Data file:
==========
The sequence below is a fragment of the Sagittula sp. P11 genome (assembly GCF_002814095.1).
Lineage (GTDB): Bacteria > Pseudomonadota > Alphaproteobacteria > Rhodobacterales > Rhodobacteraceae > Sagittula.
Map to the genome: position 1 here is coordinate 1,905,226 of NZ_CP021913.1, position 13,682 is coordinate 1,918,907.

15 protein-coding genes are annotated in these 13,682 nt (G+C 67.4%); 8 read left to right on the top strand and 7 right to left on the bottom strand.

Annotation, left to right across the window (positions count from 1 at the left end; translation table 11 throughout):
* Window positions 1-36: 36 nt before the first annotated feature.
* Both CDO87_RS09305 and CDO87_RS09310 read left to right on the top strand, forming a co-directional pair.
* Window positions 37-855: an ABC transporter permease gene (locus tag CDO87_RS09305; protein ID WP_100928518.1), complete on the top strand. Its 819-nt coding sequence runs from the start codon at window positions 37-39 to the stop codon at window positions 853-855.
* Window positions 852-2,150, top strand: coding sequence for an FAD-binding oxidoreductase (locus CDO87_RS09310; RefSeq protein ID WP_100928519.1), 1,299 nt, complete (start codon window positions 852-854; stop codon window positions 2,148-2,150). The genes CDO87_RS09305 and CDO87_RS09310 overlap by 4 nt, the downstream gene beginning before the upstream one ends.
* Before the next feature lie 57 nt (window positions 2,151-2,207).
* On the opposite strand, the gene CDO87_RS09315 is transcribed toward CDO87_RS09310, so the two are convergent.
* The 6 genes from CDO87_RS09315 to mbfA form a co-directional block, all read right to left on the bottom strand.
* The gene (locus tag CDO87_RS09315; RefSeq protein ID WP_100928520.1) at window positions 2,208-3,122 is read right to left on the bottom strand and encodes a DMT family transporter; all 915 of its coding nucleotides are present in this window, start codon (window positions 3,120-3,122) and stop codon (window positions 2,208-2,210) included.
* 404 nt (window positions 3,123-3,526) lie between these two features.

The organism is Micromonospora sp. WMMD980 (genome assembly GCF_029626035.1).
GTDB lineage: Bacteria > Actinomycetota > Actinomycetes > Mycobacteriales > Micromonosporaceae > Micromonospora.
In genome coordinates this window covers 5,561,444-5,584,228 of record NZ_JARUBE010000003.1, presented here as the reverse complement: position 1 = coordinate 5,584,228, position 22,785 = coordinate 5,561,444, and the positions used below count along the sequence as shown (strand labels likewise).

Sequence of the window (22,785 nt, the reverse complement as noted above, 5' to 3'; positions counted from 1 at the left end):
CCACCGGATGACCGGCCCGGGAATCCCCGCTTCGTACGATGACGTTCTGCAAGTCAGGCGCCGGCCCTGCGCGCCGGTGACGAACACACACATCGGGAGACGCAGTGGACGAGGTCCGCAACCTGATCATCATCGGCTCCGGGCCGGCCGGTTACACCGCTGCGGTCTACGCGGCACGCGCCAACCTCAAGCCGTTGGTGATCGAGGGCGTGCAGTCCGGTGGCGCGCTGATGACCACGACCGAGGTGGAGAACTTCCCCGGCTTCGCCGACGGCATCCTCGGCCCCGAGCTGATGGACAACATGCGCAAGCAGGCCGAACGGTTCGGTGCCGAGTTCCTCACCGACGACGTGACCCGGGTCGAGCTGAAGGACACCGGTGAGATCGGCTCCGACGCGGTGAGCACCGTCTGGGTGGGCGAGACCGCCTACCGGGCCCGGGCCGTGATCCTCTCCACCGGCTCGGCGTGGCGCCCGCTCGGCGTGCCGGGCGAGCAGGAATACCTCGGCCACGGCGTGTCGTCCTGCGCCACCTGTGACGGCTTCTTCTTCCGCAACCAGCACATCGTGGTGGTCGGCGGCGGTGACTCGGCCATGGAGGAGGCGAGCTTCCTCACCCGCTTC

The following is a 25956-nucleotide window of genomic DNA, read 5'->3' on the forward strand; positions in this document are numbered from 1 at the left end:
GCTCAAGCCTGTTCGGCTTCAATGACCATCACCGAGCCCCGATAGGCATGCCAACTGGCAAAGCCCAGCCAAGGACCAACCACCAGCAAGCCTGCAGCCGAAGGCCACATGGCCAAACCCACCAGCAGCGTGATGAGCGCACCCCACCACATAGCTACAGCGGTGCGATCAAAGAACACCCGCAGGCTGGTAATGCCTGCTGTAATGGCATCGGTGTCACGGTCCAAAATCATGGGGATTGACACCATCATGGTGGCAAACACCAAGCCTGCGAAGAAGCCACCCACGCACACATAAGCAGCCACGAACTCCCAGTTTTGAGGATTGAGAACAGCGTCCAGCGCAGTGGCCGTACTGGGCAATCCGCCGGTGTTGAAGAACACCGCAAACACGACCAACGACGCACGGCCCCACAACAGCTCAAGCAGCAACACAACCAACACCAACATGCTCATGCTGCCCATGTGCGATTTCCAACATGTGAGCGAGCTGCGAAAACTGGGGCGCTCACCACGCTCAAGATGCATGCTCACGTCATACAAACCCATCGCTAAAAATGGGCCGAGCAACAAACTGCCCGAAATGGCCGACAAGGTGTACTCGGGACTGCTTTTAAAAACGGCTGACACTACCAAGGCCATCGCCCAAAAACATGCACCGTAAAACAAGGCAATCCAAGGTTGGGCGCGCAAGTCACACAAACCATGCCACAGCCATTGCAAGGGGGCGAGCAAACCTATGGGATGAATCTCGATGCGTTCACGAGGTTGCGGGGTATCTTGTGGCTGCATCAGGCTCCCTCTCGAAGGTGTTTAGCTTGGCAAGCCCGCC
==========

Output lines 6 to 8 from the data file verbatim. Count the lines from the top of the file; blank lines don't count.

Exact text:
* Window positions 1-36: 36 nt before the first annotated feature.
* Both CDO87_RS09305 and CDO87_RS09310 read left to right on the top strand, forming a co-directional pair.
* Window positions 37-855: an ABC transporter permease gene (locus tag CDO87_RS09305; protein ID WP_100928518.1), complete on the top strand. Its 819-nt coding sequence runs from the start codon at window positions 37-39 to the stop codon at window positions 853-855.